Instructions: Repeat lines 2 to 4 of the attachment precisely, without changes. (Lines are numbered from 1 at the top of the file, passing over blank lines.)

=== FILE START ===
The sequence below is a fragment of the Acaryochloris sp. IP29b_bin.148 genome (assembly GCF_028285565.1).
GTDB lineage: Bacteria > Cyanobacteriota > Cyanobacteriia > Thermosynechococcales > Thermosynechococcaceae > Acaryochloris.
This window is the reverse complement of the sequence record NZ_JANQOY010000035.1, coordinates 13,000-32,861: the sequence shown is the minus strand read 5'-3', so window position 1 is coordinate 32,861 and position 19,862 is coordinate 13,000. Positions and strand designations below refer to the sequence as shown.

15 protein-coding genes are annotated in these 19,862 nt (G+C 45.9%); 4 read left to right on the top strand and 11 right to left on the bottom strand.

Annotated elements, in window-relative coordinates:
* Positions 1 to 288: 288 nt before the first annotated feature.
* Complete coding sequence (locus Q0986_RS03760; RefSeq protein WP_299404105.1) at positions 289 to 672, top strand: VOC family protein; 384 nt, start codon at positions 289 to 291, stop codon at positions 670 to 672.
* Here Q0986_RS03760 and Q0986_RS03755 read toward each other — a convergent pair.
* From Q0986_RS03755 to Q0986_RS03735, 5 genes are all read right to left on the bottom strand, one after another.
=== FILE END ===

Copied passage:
GTDB lineage: Bacteria > Cyanobacteriota > Cyanobacteriia > Thermosynechococcales > Thermosynechococcaceae > Acaryochloris.
This window is the reverse complement of the sequence record NZ_JANQOY010000035.1, coordinates 13,000-32,861: the sequence shown is the minus strand read 5'-3', so window position 1 is coordinate 32,861 and position 19,862 is coordinate 13,000. Positions and strand designations below refer to the sequence as shown.

15 protein-coding genes are annotated in these 19,862 nt (G+C 45.9%); 4 read left to right on the top strand and 11 right to left on the bottom strand.